This Old House

Well it’s not really old. It was built in 1988. So it’s closing in on 20 years old now and a lot of the original components are beginning to show their age somewhat. Our back deck is downright scary to walk on. A new exterior paint job is on the horizon. And I’d love to upgrade our kitchen to something a little more modern. Other than that though, it’s a great house and I love where we live.

But back to my original reason for posting. I think Bob Villa would’ve been proud of me this weekend. Well that’s probably stretching it a bit. It’s not like I built a new set of kitchen cabinets or reupholstered our living room furniture. But after my 4th trip to Home Depot over the course of the weekend it was quite obvious I was wading knee-deep in a do-it-yourself nightmare (and I know, Bob would’ve gone to Sears but Home Depot’s two minutes from my house.)

It started off innocently enough with the basics of any weekend work, a good thorough mowing of the front and back yard. And hopefully one of the last of the season. Check one item off the to-do list.

After that I started what I THOUGHT would be two small projects. And in all fairness, the first project was fairly simple - I had to put in a different thermostat upstairs. I had replaced our old analog thermostat earlier in the spring with a nice programmable unit. And it had paid off handsomely as our electrical bill was significantly lower than the previous year. But unfortunately that thermostat did not seem to work well with our furnace. It would turn it on, but it wouldn’t cut the heat off. Not exactly what I was hoping for. I had originally planned on just putting the old thermostat back in for the winter months. But I’ve gotten so spoiled by the programmable thermostat that I just had to give another one a shot. So I was off to Home Depot to pickup a new thermostat. An hour later it was up and running. And it actually worked with the furnace!! Check another item off the to-do list.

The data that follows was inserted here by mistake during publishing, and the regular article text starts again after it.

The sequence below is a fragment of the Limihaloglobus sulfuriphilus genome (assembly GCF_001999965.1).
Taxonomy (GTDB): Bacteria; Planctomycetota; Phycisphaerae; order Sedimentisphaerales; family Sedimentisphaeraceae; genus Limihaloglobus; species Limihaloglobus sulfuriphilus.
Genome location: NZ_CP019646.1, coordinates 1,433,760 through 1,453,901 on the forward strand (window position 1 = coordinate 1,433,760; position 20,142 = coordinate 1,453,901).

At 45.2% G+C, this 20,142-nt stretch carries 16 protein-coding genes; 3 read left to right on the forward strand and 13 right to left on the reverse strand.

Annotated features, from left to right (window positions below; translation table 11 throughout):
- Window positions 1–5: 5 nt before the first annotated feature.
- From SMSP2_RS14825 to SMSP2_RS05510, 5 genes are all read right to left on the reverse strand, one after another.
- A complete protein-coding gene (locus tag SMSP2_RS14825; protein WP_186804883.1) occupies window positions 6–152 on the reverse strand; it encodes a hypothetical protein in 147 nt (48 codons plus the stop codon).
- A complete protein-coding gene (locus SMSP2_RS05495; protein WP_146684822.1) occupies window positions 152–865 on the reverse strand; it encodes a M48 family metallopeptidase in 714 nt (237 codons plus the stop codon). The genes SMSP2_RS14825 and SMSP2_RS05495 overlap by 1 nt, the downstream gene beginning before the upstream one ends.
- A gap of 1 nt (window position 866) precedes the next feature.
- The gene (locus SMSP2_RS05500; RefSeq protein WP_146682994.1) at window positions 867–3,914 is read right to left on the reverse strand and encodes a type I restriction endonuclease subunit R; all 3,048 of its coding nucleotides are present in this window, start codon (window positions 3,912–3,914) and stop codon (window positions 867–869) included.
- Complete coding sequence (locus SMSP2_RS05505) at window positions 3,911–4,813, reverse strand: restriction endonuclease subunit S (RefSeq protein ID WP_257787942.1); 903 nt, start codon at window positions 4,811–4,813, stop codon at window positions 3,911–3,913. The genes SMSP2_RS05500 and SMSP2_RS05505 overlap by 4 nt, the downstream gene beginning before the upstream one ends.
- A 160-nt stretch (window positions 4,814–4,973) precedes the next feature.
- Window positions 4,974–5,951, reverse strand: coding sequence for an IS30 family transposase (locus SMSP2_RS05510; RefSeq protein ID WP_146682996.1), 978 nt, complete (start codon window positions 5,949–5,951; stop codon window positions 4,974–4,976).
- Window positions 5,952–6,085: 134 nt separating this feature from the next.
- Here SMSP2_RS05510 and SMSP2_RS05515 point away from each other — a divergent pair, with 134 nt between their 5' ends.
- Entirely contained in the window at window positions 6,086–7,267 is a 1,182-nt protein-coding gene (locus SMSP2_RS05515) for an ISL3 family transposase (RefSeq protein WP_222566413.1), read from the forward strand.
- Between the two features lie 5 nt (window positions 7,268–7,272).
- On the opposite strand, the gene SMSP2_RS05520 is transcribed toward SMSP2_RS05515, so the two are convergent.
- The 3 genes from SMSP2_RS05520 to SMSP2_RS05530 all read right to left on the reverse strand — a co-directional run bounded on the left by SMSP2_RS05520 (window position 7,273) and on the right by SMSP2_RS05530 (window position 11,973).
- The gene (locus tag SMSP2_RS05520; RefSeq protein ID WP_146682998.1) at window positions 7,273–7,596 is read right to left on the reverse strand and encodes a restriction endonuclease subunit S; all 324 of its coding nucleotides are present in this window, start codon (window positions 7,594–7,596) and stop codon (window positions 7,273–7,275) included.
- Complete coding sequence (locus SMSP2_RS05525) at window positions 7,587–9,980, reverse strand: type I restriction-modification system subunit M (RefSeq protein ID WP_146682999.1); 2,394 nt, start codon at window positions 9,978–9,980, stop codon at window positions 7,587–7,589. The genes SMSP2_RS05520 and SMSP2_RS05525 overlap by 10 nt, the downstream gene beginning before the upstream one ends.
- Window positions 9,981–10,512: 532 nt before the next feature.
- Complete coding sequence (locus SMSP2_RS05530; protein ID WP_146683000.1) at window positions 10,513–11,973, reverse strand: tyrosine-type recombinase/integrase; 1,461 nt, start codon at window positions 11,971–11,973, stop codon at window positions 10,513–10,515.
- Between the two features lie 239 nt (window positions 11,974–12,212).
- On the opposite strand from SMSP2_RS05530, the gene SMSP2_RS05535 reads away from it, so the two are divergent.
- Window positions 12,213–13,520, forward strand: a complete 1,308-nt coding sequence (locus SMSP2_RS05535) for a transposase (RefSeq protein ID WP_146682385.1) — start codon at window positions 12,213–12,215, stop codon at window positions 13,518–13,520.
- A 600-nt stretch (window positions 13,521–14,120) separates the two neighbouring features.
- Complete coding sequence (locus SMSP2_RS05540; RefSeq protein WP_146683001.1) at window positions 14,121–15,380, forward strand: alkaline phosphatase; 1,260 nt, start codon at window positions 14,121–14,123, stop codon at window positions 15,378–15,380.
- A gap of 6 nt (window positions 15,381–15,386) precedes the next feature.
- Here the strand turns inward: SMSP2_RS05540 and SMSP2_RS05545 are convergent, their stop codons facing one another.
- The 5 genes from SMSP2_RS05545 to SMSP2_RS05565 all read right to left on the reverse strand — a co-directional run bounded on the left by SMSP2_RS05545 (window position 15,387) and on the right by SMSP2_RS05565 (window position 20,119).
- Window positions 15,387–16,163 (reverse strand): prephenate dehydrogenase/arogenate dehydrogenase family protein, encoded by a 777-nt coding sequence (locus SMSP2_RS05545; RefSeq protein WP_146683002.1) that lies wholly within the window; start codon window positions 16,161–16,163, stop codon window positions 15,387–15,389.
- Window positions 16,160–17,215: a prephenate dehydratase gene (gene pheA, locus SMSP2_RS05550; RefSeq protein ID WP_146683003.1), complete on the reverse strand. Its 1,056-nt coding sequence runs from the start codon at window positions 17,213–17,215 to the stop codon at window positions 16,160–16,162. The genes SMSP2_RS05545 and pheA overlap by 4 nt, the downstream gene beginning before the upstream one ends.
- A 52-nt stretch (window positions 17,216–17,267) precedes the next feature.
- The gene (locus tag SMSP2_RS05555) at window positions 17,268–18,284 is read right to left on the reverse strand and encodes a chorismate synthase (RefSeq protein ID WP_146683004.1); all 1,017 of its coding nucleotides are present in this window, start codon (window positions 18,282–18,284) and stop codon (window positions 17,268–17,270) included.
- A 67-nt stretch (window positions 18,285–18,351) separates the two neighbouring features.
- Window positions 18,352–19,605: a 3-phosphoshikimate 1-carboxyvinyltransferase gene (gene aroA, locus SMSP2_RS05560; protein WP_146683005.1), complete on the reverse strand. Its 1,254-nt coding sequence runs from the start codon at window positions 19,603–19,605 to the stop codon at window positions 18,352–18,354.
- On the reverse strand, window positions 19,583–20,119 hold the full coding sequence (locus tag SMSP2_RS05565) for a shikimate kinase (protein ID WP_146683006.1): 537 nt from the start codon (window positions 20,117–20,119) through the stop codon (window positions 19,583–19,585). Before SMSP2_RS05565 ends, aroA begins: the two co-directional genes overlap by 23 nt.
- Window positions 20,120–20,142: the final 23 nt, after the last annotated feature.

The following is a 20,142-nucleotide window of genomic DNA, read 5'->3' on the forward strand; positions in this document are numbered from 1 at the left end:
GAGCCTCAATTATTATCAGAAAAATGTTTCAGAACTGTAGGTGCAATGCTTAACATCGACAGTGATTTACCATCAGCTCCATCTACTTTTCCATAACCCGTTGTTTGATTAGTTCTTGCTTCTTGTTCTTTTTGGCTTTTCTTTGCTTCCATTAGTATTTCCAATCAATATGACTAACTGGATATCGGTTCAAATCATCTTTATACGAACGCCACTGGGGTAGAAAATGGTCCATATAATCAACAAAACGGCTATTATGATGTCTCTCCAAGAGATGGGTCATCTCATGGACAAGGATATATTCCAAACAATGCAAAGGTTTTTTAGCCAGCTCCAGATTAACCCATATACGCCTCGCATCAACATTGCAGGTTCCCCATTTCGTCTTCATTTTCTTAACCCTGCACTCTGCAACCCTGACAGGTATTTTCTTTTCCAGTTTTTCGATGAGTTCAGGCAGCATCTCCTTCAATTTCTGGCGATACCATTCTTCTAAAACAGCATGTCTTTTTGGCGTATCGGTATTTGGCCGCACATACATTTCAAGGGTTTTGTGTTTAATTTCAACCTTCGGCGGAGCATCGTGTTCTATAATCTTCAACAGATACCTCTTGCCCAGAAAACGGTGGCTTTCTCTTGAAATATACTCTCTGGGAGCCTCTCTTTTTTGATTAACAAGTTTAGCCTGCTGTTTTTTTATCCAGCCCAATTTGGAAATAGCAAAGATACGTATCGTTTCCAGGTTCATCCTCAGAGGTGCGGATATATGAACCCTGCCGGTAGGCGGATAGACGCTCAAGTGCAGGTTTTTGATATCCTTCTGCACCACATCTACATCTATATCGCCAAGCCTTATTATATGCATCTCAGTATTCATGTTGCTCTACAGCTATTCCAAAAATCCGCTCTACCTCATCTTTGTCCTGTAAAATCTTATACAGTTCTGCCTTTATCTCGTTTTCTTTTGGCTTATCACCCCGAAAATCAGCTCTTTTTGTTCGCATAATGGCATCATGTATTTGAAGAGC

Oh wait, I now need to paint the wall where it’s mounted first as the older units were much bigger than this one and still had the house’s original ugly paint hidden behind them. So now I have to find the jar of touch-up paint we have that matches our walls. Currently the new thermostat is hanging precariously from its wires in the hallway waiting for me to finish the job. So maybe make that half a check?

The next item up started off as a simple toilet repair in Laney’s bathroom. The old fill valve was going bad and the flapper needed to be replaced too. Another trip to Home Depot to get the parts (I forgot it on the previous trip, plus I love going to Home Depot so no biggie.) I’ve replaced these things several times before (apparently the new ones aren’t made to last) so I thought it’d be a ten minute repair. I took the old one off and installed the new one without too much fuss. Then the fun began.

A quick test flush suddenly revealed a small, but steady drip behind the toilet tank. Hmmm. After fiddling with things for a few minutes it continued to leak (although instead of dripping obviously it now clung to the porcelain and sneakily took a convoluted route down to the floor.) Obviously one of the seals from the tank must be leaking. I double-checked my latest install and it was fine. I concluded that this meant it must be leaking from the flush valve seal connecting the tank to the actual toilet. I drained the water from the tank and disconnected the hose. It looks like I had go to Home Depot again.